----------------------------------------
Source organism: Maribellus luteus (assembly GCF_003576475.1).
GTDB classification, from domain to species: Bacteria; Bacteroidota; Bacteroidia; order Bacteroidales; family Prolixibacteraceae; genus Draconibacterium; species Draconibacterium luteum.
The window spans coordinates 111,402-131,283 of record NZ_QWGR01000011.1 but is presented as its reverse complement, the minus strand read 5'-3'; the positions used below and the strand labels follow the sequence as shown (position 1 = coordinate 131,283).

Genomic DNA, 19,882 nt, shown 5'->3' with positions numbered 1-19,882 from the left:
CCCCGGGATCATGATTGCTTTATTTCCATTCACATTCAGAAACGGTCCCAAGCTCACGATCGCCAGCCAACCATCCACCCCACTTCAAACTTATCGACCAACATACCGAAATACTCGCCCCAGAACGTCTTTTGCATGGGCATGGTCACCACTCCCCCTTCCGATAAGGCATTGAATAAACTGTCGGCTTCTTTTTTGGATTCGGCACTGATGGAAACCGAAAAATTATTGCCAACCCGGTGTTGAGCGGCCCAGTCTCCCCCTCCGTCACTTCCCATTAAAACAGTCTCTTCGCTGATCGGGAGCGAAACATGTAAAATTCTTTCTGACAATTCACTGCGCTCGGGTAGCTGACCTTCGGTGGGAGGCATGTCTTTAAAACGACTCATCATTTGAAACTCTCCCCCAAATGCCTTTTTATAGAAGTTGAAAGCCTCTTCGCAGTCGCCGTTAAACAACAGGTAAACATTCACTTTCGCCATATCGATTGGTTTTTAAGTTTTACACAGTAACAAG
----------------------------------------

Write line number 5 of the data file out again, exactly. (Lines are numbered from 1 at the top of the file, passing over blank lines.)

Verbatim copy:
CCCCGGGATCATGATTGCTTTATTTCCATTCACATTCAGAAACGGTCCCAAGCTCACGATCGCCAGCCAACCATCCACCCCACTTCAAACTTATCGACCAACATACCGAAATACTCGCCCCAGAACGTCTTTTGCATGGGCATGGTCACCACTCCCCCTTCCGATAAGGCATTGAATAAACTGTCGGCTTCTTTTTTGGATTCGGCACTGATGGAAACCGAAAAATTATTGCCAACCCGGTGTTGAGCGGCCCAGTCTCCCCCTCCGTCACTTCCCATTAAAACAGTCTCTTCGCTGATCGGGAGCGAAACATGTAAAATTCTTTCTGACAATTCACTGCGCTCGGGTAGCTGACCTTCGGTGGGAGGCATGTCTTTAAAACGACTCATCATTTGAAACTCTCCCCCAAATGCCTTTTTATAGAAGTTGAAAGCCTCTTCGCAGTCGCCGTTAAACAACAGGTAAACATTCACTTTCGCCATATCGATTGGTTTTTAAGTTTTACACAGTAACAAG